Your spouse had an affair. You followed the steps to end the affair, and now you and your spouse have made the decision to try to save your marriage and recover. You listened to our series about Recovering After an Affair. But now you want to learn more about the tools you can use to help you reconcile (the final step).
Today we are beginning a five-week series all about the Reconciliation tools, how to use them, and why they are helpful. Although there is no guarantee your marriage will be saved, but these tools can help you build a new, more healthy marriage.
In today’s episode we talk about the first tool–the Myers-Briggs personality test.
Katharine Briggs and her daughter, Isabel Briggs Myers, identified four criterion, or “preferences,” that define each of our personality types. Although everybody functions across the entire spectrum of the preferences, each individual has a natural preference which leans in one direction or the other within the four criterion:
- our source of personal energy (Extrovert-Introvert)
- how we gather and perceive information (Sensor-iNtuitive)
- how we process the information we’ve gathered (Thinker-Feeler)
- how we implement the information we’ve processed (Judger-Perceiver)
The first criterion, Extroversion – Introversion, signifies the source and direction of a person’s energy expression. An extrovert’s source and direction of energy expression is mainly in the external world, while an introvert has a source of energy mainly in their own internal world.
The second criterion, Sensing – Intuition, represents the method by which someone perceives information. Sensing means that a person mainly believes information he or she receives directly from the external world. Intuition means that a person believes mainly information he or she receives from the internal or imaginative world.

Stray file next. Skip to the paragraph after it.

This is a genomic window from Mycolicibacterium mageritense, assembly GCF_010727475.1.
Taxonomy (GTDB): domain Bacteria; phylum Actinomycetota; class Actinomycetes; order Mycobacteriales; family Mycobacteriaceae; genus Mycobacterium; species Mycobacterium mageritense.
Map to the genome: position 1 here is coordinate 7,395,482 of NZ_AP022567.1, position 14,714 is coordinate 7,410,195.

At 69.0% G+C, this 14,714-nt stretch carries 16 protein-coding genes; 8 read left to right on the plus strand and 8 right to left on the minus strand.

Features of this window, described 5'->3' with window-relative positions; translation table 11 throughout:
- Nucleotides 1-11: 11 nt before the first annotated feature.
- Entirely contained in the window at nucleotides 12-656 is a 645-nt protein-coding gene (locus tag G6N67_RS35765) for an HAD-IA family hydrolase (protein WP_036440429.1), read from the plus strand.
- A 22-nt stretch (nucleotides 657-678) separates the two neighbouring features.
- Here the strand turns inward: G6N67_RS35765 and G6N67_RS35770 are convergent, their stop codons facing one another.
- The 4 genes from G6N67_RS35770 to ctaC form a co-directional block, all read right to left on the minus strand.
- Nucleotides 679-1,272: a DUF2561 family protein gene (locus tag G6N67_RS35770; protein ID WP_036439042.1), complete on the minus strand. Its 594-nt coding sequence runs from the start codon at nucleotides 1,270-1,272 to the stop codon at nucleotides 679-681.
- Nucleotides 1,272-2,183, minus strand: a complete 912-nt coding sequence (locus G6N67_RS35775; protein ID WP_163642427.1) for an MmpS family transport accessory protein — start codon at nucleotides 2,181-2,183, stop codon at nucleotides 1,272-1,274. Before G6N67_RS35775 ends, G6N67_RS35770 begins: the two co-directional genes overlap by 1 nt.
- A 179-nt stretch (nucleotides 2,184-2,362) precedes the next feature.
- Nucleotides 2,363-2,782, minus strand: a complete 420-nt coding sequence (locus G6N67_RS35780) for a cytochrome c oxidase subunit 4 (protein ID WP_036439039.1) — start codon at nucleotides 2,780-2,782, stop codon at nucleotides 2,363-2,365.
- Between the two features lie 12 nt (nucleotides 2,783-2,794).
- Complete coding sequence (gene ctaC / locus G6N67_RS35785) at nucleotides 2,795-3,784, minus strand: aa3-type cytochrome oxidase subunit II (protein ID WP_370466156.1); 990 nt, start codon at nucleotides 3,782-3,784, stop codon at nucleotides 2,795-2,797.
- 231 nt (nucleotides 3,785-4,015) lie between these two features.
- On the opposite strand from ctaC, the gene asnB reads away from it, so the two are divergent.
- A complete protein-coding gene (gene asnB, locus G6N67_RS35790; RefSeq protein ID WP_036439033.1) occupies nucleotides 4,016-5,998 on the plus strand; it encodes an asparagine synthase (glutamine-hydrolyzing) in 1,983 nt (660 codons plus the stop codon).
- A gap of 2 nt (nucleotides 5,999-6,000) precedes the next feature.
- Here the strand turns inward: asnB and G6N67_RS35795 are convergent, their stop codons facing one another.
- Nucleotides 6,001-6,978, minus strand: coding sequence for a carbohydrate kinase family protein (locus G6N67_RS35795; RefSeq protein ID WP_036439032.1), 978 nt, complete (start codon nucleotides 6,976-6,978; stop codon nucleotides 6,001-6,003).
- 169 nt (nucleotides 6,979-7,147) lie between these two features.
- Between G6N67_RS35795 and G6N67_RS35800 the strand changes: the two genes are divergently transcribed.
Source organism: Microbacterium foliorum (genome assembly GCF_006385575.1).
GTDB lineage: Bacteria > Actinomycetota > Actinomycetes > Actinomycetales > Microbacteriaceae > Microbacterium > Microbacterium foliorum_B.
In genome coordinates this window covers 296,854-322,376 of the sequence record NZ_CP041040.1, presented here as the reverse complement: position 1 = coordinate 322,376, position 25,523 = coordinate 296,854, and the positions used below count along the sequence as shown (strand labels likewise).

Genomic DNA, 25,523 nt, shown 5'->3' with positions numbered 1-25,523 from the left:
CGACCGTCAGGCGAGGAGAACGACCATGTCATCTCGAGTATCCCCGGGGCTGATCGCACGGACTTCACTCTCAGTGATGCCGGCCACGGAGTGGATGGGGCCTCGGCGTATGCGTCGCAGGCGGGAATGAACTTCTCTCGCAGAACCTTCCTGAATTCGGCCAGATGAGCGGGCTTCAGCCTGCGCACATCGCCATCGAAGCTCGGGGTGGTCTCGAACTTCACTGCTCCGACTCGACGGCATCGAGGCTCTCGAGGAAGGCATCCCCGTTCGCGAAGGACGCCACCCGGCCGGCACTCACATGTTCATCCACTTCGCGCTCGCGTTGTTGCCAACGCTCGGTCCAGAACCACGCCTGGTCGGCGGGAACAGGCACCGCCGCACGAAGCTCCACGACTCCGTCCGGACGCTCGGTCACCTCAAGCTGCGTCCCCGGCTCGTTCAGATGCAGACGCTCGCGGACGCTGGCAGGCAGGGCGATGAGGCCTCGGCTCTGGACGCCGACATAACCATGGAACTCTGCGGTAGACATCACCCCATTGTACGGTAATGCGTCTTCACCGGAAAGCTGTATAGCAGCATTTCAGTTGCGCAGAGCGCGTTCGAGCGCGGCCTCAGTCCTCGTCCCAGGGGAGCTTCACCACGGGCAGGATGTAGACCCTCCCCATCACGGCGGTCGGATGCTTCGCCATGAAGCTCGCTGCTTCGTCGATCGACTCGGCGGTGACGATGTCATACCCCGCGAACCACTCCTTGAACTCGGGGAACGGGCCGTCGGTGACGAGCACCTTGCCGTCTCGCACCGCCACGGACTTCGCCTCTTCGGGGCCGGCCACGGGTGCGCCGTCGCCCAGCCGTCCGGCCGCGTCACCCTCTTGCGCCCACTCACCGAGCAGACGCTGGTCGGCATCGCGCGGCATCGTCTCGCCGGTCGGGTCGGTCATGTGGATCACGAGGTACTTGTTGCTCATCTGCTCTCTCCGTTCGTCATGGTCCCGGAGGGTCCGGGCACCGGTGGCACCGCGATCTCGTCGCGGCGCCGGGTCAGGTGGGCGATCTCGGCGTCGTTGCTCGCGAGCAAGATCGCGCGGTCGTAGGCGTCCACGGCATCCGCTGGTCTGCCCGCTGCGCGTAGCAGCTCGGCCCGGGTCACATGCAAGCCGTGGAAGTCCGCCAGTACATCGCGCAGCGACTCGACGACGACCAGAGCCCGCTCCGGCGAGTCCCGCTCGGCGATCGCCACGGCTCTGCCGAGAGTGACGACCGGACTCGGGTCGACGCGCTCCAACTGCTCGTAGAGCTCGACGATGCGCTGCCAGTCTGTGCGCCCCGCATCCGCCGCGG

The third criterion, Thinking – Feeling, represents how a person processes information. Thinking means that a person makes a decision mainly through logic. Feeling means that, as a rule, he or she makes a decision based on emotion, i.e. based on what they feel they should do.
The fourth criterion, Judging – Perceiving, reflects how a person implements the information he or she has processed. Judging means that a person organizes all of his life events and, as a rule, sticks to his plans. Perceiving means that he or she is inclined to improvise and explore alternative options.
Here is a link to the Myers-Briggs wikipedia page, so you can learn more about it.
Once you have determined your personality type, here is a page that has the 16 Personalities and a description of each one. Look up your own personality type and find out your own strengths and weaknesses. Then share your personality types with each other, and look up your spouse’s description. Does it sound like them? Find out their strengths and weaknesses. Learn about what makes your spouse tick!
Discovering that your spouse is not the same as you can be shocking. But particularly while a couple is working to recover after an affair, discovering the ways in which you are the same can give you a foundation on which you can begin to build. Likewise finding out the ways in which you two are different can explain why “he” behaves one way and “she” behaves another. Maybe he’s just a Thinker and she’s just a Feeler: but that explains why he seems like an emotionless “Spock” to her, and she seems like an irrational, emotional jumble to him! If you UNDERSTAND each other, you begin to build love.[audio: https://s3.amazonaws.com/affaircare-podcast/2016/Reconcilation+Tools–Myers-Briggs.mp3]
Related Affaircare posts/podcasts:
- Recovering After an Affair: Pre-Reconciliation
- Recovering After an Affair: Commitment
- Recovering After an Affair: Forgiveness
- Recovering After an Affair: Take Some Time
- Recovering After an Affair: Mutual United Understanding
- Recovering After an Affair: W-T-F-S
- Recovering After an Affair: Selfless, Selfish, and Self-aware Mode
- Recovering After an Affair: Recovery Tools